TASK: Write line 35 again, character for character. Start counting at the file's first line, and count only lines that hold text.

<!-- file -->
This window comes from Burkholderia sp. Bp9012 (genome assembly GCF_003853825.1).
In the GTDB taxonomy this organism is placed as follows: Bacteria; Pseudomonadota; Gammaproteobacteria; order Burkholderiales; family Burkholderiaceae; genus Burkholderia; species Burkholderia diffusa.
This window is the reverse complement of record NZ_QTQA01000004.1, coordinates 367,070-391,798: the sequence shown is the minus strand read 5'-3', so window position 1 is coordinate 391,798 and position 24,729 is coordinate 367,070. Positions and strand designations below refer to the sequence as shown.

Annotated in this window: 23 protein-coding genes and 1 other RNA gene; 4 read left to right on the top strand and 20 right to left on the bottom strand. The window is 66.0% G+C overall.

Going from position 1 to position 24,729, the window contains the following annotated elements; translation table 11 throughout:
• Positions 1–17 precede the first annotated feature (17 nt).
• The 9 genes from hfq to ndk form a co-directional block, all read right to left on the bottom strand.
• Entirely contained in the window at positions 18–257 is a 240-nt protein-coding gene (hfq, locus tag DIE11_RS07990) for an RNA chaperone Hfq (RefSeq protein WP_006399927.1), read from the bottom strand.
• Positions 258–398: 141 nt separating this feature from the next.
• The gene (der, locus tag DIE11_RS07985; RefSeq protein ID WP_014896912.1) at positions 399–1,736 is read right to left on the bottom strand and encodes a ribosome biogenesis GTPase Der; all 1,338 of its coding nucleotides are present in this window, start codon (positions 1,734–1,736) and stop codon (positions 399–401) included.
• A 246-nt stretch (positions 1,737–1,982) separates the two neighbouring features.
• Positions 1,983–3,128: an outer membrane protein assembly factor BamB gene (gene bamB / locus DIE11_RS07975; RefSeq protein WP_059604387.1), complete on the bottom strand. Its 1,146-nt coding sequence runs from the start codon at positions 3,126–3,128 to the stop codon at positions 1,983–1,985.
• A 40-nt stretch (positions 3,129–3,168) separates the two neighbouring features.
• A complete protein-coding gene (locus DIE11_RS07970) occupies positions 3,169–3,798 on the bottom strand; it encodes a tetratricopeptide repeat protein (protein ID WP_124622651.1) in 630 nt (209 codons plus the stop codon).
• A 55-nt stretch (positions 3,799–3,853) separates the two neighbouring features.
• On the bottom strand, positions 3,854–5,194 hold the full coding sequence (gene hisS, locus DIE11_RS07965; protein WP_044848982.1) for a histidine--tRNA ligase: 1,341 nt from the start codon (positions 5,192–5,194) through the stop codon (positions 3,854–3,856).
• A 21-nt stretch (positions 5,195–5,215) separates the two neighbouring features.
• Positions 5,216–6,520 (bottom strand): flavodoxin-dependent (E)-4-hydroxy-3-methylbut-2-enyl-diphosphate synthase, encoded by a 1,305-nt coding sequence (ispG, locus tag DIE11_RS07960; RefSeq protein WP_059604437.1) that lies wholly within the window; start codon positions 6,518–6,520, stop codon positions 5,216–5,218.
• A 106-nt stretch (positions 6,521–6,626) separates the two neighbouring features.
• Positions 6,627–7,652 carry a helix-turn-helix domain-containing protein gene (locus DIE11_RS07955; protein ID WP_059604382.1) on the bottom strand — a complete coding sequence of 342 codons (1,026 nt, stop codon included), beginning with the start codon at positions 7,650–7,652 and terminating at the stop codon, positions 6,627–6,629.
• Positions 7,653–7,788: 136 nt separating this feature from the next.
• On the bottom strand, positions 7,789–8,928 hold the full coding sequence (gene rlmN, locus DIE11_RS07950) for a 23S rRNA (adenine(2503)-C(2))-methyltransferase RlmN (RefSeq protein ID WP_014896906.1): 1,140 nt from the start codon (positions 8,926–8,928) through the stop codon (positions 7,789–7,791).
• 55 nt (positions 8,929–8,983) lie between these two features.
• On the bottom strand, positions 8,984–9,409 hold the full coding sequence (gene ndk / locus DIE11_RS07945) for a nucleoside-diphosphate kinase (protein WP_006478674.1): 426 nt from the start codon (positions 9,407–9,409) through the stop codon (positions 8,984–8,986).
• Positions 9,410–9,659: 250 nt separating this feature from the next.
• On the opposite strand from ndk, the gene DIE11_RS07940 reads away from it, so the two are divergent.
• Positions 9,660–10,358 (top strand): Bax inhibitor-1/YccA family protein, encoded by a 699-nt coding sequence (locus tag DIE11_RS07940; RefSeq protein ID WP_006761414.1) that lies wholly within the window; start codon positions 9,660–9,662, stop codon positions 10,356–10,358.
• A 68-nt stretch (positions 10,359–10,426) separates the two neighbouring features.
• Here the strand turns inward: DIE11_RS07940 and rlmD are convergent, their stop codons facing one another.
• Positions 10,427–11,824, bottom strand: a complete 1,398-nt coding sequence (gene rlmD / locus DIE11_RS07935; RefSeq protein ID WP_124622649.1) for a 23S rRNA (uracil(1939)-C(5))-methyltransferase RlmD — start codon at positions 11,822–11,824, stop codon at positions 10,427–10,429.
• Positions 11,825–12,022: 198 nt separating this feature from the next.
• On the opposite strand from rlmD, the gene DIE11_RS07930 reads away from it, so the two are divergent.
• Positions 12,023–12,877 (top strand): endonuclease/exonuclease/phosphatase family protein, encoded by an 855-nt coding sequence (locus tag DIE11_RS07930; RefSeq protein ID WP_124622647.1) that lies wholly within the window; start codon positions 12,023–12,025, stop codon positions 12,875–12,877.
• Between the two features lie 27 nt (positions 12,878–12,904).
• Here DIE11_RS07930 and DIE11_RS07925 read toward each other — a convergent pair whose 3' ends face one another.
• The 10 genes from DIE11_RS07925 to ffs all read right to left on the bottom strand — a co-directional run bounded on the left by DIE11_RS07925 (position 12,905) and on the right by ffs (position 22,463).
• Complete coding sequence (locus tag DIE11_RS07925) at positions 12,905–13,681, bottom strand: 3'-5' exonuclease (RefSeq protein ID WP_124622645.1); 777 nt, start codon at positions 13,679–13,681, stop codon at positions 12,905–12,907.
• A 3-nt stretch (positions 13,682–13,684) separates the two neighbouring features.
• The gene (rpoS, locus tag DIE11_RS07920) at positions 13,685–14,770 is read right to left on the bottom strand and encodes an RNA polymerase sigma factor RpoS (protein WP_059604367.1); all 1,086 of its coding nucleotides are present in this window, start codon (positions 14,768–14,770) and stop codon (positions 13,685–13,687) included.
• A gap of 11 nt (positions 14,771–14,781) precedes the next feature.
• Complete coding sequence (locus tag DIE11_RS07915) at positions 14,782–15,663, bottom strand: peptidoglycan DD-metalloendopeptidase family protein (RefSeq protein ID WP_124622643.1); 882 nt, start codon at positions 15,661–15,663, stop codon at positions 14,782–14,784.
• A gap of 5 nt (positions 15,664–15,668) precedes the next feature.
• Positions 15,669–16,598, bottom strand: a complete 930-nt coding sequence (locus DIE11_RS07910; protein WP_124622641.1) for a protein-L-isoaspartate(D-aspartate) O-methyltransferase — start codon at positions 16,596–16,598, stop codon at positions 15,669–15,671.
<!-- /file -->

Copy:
• Here DIE11_RS07930 and DIE11_RS07925 read toward each other — a convergent pair whose 3' ends face one another.